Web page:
Who Should Pay for Bicycle Buffoonery?

May 14, 2009

Can winter come back -- now?

Countless Nutmeggers are asking that question, as warm temperatures prompt the reemergence of bicyclists.

Connecticut law is clear. Bike riders are “subject to all of the duties applicable to the driver of any vehicle subject to the requirements of the statutes relating to motor vehicles.” They must “ride as near to the right side of the roadway as practicable.” In addition, “Persons riding bicycles upon a roadway shall not ride more than two abreast except on paths or parts of roadways set aside for the exclusive use of bicycles. Persons riding two abreast ... shall not impede the normal and reasonable movement of traffic, and, on a laned roadway, shall ride within a single lane.”

Sound like the behavior of any cyclists you’ve encountered lately?  

No, most of the greener-than-thou pedal pushers and Lance Armstrong wannabes on Connecticut’s roads can’t be bothered to obey stop signs, keep to the right, or ride single file. It might be because they’re too busy daydreaming of how to force you to pay for their hobby.

Cyclists aren’t content to endanger your commute or Sunday drive -- no, they’ve become militant, obnoxious crusaders who believe the “public benefits” of two-wheeling justify huge subsidies. Connecticut’s pols and bureaucrats, always eager to bash automobiles and embrace loopy strategies to atone for the state’s “carbon footprint,” have signed on to vacuous veloism. Recent years have seen rivers of revenue flow to all manner of pro-bicycle policies. The Department of Environmental Protection funds “Bike to Work” days. Bicycle paths are being built throughout the state. (Earlier this year the Birch Road Bikeway in Mansfield scored a cool $300,000 from the federal “stimulus” package.) DOT bureaucrats are currently updating the “Connecticut Statewide Bicycle and Pedestrian Transportation Plan.” (Here’s the document’s ludicrously grandiose vision: “Any Connecticut resident will be able to walk, bicycle, or use other type [sic] of nonmotorized transportation mode [sic] safely and conveniently from his or her home to any destination in the State.”)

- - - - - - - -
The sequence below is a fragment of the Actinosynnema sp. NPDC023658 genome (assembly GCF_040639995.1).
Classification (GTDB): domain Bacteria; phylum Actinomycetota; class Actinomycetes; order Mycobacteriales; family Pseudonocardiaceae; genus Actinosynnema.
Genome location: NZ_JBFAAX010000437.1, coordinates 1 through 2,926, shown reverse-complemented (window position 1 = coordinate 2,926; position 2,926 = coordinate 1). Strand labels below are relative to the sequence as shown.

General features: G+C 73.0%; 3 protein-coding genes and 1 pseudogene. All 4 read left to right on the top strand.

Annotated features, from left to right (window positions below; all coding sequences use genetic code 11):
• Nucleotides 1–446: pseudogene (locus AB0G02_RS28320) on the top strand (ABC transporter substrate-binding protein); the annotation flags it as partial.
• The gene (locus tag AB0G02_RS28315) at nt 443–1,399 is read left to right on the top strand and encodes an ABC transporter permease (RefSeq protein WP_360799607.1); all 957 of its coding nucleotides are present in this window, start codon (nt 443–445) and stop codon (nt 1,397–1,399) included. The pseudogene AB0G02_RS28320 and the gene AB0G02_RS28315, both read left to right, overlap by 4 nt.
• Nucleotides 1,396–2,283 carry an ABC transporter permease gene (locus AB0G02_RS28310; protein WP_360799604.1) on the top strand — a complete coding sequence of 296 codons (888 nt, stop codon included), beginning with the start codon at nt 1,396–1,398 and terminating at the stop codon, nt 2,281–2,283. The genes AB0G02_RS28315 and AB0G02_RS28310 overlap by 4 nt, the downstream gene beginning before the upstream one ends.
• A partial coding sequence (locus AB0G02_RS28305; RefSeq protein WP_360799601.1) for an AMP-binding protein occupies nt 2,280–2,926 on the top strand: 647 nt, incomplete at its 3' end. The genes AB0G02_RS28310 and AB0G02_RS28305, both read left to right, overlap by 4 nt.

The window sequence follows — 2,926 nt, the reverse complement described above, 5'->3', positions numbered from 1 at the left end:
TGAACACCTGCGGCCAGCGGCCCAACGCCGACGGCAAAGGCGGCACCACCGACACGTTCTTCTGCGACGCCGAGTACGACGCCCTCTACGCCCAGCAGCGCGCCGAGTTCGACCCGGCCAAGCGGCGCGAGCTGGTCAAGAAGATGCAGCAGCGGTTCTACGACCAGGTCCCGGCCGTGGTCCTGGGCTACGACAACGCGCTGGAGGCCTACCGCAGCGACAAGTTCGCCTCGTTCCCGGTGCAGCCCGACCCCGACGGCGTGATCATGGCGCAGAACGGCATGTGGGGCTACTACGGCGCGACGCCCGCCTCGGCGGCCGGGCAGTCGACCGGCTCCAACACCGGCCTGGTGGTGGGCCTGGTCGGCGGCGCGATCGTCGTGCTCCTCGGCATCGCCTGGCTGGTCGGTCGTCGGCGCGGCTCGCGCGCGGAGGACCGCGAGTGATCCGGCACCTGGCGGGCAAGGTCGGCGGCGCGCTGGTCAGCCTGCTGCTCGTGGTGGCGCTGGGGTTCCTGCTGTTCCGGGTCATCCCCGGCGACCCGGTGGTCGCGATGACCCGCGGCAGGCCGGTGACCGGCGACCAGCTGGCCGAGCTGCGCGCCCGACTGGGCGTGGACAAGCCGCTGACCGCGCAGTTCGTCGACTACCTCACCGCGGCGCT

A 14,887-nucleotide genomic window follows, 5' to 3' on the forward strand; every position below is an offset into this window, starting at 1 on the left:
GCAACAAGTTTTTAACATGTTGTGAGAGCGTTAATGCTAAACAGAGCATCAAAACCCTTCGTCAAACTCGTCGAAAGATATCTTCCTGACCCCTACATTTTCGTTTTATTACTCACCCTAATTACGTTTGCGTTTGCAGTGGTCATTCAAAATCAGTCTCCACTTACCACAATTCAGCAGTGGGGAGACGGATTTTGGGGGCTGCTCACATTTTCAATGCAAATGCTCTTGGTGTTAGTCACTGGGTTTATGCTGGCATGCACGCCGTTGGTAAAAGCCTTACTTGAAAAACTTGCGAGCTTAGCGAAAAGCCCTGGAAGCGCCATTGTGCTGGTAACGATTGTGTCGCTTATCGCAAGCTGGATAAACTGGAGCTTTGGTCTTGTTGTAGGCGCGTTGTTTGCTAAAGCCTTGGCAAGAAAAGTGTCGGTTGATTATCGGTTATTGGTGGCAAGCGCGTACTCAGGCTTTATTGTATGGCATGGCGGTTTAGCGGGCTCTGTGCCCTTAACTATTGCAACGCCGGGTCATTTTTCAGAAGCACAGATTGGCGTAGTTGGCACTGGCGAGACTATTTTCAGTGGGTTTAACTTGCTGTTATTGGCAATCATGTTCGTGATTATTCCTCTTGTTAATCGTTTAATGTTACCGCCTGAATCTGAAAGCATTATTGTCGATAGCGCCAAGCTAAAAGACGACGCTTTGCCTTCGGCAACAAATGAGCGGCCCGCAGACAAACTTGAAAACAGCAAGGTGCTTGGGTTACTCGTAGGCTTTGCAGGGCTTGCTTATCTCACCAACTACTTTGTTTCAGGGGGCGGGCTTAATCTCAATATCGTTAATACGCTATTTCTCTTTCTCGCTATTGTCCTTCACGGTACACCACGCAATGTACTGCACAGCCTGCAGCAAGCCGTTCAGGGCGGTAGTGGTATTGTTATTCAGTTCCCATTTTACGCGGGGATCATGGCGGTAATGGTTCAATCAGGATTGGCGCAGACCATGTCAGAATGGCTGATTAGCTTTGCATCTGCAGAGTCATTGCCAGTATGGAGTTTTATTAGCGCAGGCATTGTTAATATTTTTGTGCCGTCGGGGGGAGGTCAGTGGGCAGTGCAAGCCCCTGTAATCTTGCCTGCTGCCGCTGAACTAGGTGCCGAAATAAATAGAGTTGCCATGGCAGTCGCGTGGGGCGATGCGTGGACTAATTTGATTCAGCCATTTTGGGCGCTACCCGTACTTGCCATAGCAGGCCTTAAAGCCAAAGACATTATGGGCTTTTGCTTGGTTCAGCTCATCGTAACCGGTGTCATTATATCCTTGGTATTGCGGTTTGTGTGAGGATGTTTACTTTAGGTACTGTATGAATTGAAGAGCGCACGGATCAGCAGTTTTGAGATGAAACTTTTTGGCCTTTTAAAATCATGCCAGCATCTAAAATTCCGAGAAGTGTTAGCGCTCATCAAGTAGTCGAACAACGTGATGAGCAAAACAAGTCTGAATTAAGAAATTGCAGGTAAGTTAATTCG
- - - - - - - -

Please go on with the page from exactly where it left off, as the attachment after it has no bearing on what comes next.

Predictably, this legislative session, bicycle buffoonery is at work in Hartford. S.B. No. 735 would create the “Connecticut Bicycle and Pedestrian Advisory Board,” require both the state and municipalities to spend 1 percent of highway funds on “all users” (translation: bicyclists), and establish “Share the Road” license plates, the proceeds of which are to be used to “enhance public awareness of the rights and responsibilities of both motorists and bicyclists while jointly using the highways of this state.”

At a March public hearing, “smart growth” utopians (the Sierra Club, Central Connecticut Bicycle Alliance, Greater Bridgeport Regional Planning Agency, New Haven Mayor John DeStefano) turned out in force to back the bill. Only the Connecticut Conference of Municipalities, in a rare exhibition of sound judgment, had the courage to suggest that putting “more requirements on the way towns and cities spend their dollars will increase that burden, and could harm their ability to provide services to their communities.”

The assertion that in Connecticut, bicycles are a viable alternative to cars belies economics, demographics, culture, topography, and meteorology. Try ditching your SUV for a Schwinn when your to-do list includes dropping the kids off at practice, visiting mom at the nursing home, stocking up at Costco, retrieving the dry cleaning, and taking the dog to the vet. In July. (Or January.)

And commuting? Fewer than 0.2 percent of Connecticut employees used bicycles to get to work in 2000, according to the U.S. Census Bureau. Cycling’s share dropped from previous decades.

Non-cyclists worried about energy use and air pollution shouldn’t be fooled by Big Bicycle’s propaganda. As Randal O’Toole, a senior fellow at the Cato Institute, observes, “Far more people telecommute than cycle to work … . Telecommuting is growing faster than cycling or transit riding, so if cities could do only one thing to promote less driving, telecommuting would be a better bet than cycling.” Of course, telecommuting’s growth is occurring organically, and any beneficial environmental trend politicians and eco-agitators aren’t able stage press conferences to claim credit for … well, can’t possibly be important, can it?

If bikes are as popular as their fanatical loyalists claim, it should be easy to raise the revenue to add bicycle lanes to every road in Connecticut. Cyclists themselves can do it, in a manner similar to the way drivers pay taxes on fuel. Yes, it’s time for an annual bicycle registration fee. (How’s $300 sound?)

The proper response to the cycling lobby’s ridiculous demands is simple: Pay up or shut up.

D. Dowd Muska is a writer, commentator and lecturer. His website is www.dowdmuska.com.

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